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New to the forum - Carers UK Forum

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Hello,

I’m Rebecca and new to the forum.

I currently care for my husband who after experiencing acute pancreatitis last year, has been left with a number of physical health issues. He has recently been discharged from hospital after having surgery to hopefully alleviate some of his symptoms.

My 89 year old Father also lives locally. Fortunately, he continues to live independently at present, but as an only child, I am responsible for some aspects of his care (mainly practical tasks). That said, he is a very proud man & does not like asking for help!

I currently work full-time in an emotionally demanding job & am finding it all a bit much. I would welcome any advice from anyone who has negotiated this tough path of balancing work with caring. I asked to go part-time - unfortunately, I cannot reduce the days that I work, but may be able to work slightly shorter days (the final decision is made by a panel & is in no way certain). We have a private package of care in place Monday to Friday at present for my husband, but neither of us is entirely happy with the level of care provided.

I am seriously considering taking a break from work to become a carer. Any information / experiences shared would be welcome.
I'd ask for all the care help you can get from the local authorities before quitting work to be a carer. You'lll see from the various posts here that caring can be all consuming, highly demanding, isolating, demoralizing and thankless!
Hi Rebecca,
I juggle work and caring. S has autism and other health needs. We have a mixture of agency support, he attends a college follow- on day service and we have a few hours direct payments to cover his care. He cannot be left alone nor be cared for by people who aren't familiar with his needs. My priority order for dealing with things is first S, then work ( very demanding job,) then me and then the house. So my house is rather untidy and I battle against the clutter.

I try to make things at home as easy as possible - I pay someone to clean a couple of hours a week, I iron as little as possible and recently invested in a dishwasher.

Caring full time alleviates the stress from juggling but can bring different stresses - financial, isolation, loneliness, lack of purpose, spending too much time with caree. This doesn't do the caree any good either.

I went from full time to part time and now work 4 days a week, ( though they manage to squeeze 5 days of work out of me!) it's a shame your workplace will not allow this. Some jobs allow people to partly work from home, not an option in my job, but maybe in yours? Shorter days might help. Perhaps it's time to look around for something less demanding/ part time or whatever. It's easier to move from job to job than to return to work after a period of caring. Would your work allow you to take a year's unpaid leave, do you can try it?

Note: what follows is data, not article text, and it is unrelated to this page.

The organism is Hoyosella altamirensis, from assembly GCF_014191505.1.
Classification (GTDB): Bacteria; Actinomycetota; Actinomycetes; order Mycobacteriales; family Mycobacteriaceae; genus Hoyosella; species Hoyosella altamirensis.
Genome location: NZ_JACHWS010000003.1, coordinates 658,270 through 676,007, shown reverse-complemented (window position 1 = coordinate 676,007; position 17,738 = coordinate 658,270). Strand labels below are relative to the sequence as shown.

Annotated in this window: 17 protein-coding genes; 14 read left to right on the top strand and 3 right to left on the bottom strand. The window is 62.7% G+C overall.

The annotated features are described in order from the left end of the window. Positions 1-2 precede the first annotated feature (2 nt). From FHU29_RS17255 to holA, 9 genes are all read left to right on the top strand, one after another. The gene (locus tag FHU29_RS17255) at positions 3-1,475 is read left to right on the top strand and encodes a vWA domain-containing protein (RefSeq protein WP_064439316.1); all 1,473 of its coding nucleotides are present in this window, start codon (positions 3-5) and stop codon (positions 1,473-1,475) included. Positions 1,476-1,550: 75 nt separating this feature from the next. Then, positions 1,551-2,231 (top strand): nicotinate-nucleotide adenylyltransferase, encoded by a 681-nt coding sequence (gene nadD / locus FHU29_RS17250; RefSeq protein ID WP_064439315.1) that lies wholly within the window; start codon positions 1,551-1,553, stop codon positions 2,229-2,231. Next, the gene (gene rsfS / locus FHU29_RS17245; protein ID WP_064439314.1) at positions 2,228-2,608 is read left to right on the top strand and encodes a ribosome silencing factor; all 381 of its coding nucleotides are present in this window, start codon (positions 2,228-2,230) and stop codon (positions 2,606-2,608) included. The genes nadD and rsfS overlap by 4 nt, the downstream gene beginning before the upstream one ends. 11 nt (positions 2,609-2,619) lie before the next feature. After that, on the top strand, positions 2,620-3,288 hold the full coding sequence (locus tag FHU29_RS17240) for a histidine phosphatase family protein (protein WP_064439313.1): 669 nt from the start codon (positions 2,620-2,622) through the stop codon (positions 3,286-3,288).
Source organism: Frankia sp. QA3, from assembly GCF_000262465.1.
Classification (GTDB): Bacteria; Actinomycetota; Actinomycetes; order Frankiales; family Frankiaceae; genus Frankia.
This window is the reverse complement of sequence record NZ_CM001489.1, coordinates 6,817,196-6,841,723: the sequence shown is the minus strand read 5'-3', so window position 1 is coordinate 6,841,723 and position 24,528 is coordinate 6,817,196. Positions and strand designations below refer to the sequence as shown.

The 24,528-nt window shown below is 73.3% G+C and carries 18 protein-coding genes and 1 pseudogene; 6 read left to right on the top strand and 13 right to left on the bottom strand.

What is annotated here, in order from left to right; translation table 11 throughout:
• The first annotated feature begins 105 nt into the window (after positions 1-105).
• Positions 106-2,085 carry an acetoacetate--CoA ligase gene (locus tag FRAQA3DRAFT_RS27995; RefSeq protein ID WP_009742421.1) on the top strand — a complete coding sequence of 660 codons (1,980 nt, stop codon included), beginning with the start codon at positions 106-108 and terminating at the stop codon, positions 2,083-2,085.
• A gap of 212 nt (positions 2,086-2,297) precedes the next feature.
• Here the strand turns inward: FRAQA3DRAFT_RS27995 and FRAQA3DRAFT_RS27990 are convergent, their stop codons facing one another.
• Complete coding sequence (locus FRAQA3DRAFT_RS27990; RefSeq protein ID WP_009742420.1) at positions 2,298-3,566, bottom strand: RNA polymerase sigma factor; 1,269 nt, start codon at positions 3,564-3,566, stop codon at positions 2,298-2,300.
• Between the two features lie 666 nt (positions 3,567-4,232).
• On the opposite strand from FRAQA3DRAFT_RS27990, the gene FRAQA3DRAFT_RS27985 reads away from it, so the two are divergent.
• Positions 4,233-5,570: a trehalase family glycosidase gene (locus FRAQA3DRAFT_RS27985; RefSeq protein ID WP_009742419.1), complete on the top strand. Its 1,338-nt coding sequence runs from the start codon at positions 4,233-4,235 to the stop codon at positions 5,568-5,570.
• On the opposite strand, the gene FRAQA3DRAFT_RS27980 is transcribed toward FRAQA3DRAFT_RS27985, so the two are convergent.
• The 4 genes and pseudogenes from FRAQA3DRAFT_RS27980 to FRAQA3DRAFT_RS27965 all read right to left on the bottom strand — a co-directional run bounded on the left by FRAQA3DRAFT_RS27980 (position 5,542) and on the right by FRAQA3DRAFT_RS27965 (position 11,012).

I would explore all your options before totally giving up work to care.

Melly1

PS there is info on the Carer Uk main website about working and caring.
Hello Melly,

Thank you for your reply. I am sorry to hear of your own struggles.

Unfortunately, I am unable to work from home due to the nature of my job (confidentiality issues mainly). My workplace are not willing to budge on dropping my days - we are only a small team & two staff members (both mothers) have already dropped their days. As you say, I think it is time to look for an alternative job.

I can quite imagine that working part-time can mean putting full time hours in (I worked a 4 day week in my previous job) & I feel for you.

I’m from an NHS background but swapped jobs last year - unfortunately I haven’t been in post long enough in my current job to request things such as a career break /longer period of unpaid leave. To date, the vast majority of my annual leave has been used for hospital appointments to support my husband - I have also taken some unpaid leave short-term, to enable us to have a week off, something that was much needed.

It is really helpful to hear how you juggle day to day. The idea of a cleaner is very appealing, I must say! Anything to alleviate some of the pressure.

Thank you for mentioning the caring/working link on the website - I’ll take a look.

I really appreciate you taking the time to respond.

All the best, Rebecca
I would say the first question to ask you is this - is your husband's health going to improve to the point that he needs no, or hugely less, care? If so, then over what time period?

Is he currently able to work, and if not, will he ever be again, do you think?

The second question is, looking at your father, what do you think the 'long term' (let's say next five years) are likely to bring?

In some ways the answer is 'obvious' - he's inevitably going to get frailer and weaker. However, that may be 'gradual' or it could be 'sudden', and it could 'speed up'.

Very often on this forum we hear of elderly parents who seem to be tottering along 'not too badly all things considering' and then, often out of the blue, there is some form of health crisis (eg, they fall, they get bad flu, etc), and then they deterioriate rapidly. It's very common for us to see that followed by hospitallisation and thereafter things can never 'go back to the way they were'.